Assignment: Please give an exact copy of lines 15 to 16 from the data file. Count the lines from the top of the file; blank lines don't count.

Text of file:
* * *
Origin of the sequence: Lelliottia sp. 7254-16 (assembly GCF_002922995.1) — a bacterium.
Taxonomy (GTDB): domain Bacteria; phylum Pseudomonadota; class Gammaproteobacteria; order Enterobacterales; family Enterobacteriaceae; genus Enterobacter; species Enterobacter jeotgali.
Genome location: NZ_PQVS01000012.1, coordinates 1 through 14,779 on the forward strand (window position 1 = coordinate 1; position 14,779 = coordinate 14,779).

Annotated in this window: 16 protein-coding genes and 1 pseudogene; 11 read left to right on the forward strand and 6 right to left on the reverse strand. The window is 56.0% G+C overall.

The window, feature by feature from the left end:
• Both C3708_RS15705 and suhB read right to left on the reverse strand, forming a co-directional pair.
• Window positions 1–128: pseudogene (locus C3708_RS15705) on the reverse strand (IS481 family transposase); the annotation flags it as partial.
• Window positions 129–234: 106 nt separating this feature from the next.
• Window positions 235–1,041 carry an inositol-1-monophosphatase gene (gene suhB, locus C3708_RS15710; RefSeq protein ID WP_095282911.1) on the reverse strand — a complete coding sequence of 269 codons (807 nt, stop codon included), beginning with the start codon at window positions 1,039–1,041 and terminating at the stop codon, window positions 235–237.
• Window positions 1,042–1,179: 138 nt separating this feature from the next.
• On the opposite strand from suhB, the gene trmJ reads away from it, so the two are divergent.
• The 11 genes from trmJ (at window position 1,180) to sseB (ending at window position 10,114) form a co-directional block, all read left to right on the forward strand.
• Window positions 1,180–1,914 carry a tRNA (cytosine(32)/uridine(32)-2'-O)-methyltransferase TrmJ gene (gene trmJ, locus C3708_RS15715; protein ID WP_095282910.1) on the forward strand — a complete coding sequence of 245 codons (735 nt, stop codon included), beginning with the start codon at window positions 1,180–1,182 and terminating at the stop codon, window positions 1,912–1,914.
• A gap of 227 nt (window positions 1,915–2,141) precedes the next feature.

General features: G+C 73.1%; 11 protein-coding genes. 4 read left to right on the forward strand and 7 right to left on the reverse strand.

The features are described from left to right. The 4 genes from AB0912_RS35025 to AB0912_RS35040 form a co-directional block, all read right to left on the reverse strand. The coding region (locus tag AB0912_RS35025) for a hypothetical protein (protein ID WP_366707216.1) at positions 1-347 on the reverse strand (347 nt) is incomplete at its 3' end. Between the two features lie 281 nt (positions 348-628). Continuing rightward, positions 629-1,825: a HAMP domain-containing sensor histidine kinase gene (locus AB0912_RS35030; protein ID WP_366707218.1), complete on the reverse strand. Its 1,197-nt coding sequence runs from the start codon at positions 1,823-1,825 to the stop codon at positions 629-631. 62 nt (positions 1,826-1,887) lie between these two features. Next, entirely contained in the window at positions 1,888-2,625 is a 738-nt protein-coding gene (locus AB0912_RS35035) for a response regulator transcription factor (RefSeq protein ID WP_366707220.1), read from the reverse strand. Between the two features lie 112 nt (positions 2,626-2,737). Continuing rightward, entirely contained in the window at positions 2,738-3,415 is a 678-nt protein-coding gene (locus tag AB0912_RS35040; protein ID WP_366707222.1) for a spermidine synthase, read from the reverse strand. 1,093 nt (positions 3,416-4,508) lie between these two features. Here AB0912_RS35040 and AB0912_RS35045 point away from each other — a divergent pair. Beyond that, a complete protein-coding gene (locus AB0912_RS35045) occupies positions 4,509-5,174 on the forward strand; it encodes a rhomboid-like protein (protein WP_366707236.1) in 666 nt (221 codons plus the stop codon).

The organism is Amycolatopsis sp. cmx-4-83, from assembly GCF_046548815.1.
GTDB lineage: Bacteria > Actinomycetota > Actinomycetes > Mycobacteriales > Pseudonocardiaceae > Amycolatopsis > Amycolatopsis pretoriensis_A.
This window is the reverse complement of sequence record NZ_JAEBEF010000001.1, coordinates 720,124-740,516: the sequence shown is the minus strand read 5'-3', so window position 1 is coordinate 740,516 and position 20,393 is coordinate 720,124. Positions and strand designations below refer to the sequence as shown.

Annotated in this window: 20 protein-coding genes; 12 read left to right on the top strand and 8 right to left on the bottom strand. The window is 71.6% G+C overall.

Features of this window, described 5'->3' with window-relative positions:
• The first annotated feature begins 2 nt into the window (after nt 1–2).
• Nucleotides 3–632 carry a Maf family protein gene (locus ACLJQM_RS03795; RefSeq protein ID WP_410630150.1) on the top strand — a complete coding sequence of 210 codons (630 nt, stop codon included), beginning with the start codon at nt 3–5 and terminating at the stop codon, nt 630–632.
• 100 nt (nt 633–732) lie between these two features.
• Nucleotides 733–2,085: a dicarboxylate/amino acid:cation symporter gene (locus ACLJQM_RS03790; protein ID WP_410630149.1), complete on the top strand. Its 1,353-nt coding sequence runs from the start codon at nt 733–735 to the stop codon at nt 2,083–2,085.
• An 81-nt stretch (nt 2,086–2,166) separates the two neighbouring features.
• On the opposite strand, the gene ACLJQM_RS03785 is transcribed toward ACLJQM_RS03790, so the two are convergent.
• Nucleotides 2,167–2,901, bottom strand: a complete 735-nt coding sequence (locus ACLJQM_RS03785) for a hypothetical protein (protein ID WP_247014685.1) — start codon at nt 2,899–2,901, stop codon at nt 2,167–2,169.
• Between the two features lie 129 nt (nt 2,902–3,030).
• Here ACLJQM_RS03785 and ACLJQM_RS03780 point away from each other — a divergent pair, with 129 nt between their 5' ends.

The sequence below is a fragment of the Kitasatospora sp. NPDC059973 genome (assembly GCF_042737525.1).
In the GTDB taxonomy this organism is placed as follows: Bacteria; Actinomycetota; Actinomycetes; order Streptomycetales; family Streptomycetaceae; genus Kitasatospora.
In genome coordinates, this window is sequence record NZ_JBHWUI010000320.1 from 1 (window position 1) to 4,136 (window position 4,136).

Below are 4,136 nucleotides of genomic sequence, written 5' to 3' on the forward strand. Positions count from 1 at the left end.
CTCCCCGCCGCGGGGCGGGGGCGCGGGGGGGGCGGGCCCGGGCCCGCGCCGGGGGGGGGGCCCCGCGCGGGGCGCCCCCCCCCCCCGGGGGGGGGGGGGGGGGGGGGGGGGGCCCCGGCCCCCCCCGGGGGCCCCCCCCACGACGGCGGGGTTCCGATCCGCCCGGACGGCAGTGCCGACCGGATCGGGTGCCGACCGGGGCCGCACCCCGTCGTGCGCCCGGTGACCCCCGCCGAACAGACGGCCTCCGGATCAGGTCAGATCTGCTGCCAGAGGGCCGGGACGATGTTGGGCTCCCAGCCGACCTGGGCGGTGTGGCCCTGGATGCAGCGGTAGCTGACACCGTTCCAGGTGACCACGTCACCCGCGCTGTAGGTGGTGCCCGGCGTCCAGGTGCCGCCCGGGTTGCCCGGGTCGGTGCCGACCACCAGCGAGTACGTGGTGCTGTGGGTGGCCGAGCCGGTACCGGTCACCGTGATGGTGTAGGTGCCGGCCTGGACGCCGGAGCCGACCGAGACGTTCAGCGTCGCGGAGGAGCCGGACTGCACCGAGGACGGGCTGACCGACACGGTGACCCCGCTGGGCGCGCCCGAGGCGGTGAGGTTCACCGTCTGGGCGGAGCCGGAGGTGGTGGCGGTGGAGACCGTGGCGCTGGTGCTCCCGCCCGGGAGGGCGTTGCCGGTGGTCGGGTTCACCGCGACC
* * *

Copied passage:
General features: G+C 73.1%; 11 protein-coding genes. 4 read left to right on the forward strand and 7 right to left on the reverse strand.

The features are described from left to right. The 4 genes from AB0912_RS35025 to AB0912_RS35040 form a co-directional block, all read right to left on the reverse strand. The coding region (locus tag AB0912_RS35025) for a hypothetical protein (protein ID WP_366707216.1) at positions 1-347 on the reverse strand (347 nt) is incomplete at its 3' end. Between the two features lie 281 nt (positions 348-628). Continuing rightward, positions 629-1,825: a HAMP domain-containing sensor histidine kinase gene (locus AB0912_RS35030; protein ID WP_366707218.1), complete on the reverse strand. Its 1,197-nt coding sequence runs from the start codon at positions 1,823-1,825 to the stop codon at positions 629-631. 62 nt (positions 1,826-1,887) lie between these two features. Next, entirely contained in the window at positions 1,888-2,625 is a 738-nt protein-coding gene (locus AB0912_RS35035) for a response regulator transcription factor (RefSeq protein ID WP_366707220.1), read from the reverse strand. Between the two features lie 112 nt (positions 2,626-2,737). Continuing rightward, entirely contained in the window at positions 2,738-3,415 is a 678-nt protein-coding gene (locus tag AB0912_RS35040; protein ID WP_366707222.1) for a spermidine synthase, read from the reverse strand. 1,093 nt (positions 3,416-4,508) lie between these two features. Here AB0912_RS35040 and AB0912_RS35045 point away from each other — a divergent pair. Beyond that, a complete protein-coding gene (locus AB0912_RS35045) occupies positions 4,509-5,174 on the forward strand; it encodes a rhomboid-like protein (protein WP_366707236.1) in 666 nt (221 codons plus the stop codon).